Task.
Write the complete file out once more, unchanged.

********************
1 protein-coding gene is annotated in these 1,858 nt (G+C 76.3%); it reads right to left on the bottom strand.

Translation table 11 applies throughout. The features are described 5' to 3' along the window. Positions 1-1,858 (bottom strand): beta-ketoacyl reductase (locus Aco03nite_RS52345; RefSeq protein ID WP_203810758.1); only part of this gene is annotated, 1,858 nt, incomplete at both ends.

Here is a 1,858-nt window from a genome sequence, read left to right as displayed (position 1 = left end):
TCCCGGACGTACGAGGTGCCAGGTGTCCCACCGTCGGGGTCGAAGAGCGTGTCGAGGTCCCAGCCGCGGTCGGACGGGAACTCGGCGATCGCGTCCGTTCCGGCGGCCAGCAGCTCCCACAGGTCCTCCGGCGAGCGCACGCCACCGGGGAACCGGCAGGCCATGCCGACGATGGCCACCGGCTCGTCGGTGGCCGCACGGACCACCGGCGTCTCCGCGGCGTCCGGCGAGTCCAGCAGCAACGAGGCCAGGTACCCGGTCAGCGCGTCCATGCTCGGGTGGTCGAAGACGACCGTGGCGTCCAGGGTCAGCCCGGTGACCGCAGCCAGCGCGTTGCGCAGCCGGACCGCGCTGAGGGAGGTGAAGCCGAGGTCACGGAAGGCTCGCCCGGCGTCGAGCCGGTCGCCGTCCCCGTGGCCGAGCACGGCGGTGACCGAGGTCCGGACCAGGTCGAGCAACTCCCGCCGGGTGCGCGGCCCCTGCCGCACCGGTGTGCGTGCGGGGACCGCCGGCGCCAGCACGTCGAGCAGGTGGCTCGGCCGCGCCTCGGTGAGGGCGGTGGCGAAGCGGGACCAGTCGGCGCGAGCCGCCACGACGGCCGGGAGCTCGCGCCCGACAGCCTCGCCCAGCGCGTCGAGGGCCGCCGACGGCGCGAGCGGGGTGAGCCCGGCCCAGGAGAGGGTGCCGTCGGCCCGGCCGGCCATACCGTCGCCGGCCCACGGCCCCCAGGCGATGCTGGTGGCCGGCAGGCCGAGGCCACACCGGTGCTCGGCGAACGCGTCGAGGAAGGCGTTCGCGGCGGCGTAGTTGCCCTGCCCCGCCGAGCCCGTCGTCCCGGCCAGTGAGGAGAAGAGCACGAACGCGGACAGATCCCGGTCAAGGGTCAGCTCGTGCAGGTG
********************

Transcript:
1 protein-coding gene is annotated in these 1,858 nt (G+C 76.3%); it reads right to left on the bottom strand.

Translation table 11 applies throughout. The features are described 5' to 3' along the window. Positions 1-1,858 (bottom strand): beta-ketoacyl reductase (locus Aco03nite_RS52345; RefSeq protein ID WP_203810758.1); only part of this gene is annotated, 1,858 nt, incomplete at both ends.

Here is a 1,858-nt window from a genome sequence, read left to right as displayed (position 1 = left end):
TCCCGGACGTACGAGGTGCCAGGTGTCCCACCGTCGGGGTCGAAGAGCGTGTCGAGGTCCCAGCCGCGGTCGGACGGGAACTCGGCGATCGCGTCCGTTCCGGCGGCCAGCAGCTCCCACAGGTCCTCCGGCGAGCGCACGCCACCGGGGAACCGGCAGGCCATGCCGACGATGGCCACCGGCTCGTCGGTGGCCGCACGGACCACCGGCGTCTCCGCGGCGTCCGGCGAGTCCAGCAGCAACGAGGCCAGGTACCCGGTCAGCGCGTCCATGCTCGGGTGGTCGAAGACGACCGTGGCGTCCAGGGTCAGCCCGGTGACCGCAGCCAGCGCGTTGCGCAGCCGGACCGCGCTGAGGGAGGTGAAGCCGAGGTCACGGAAGGCTCGCCCGGCGTCGAGCCGGTCGCCGTCCCCGTGGCCGAGCACGGCGGTGACCGAGGTCCGGACCAGGTCGAGCAACTCCCGCCGGGTGCGCGGCCCCTGCCGCACCGGTGTGCGTGCGGGGACCGCCGGCGCCAGCACGTCGAGCAGGTGGCTCGGCCGCGCCTCGGTGAGGGCGGTGGCGAAGCGGGACCAGTCGGCGCGAGCCGCCACGACGGCCGGGAGCTCGCGCCCGACAGCCTCGCCCAGCGCGTCGAGGGCCGCCGACGGCGCGAGCGGGGTGAGCCCGGCCCAGGAGAGGGTGCCGTCGGCCCGGCCGGCCATACCGTCGCCGGCCCACGGCCCCCAGGCGATGCTGGTGGCCGGCAGGCCGAGGCCACACCGGTGCTCGGCGAACGCGTCGAGGAAGGCGTTCGCGGCGGCGTAGTTGCCCTGCCCCGCCGAGCCCGTCGTCCCGGCCAGTGAGGAGAAGAGCACGAACGCGGACAGATCCCGGTCAAGGGTCAGCTCGTGCAGGTG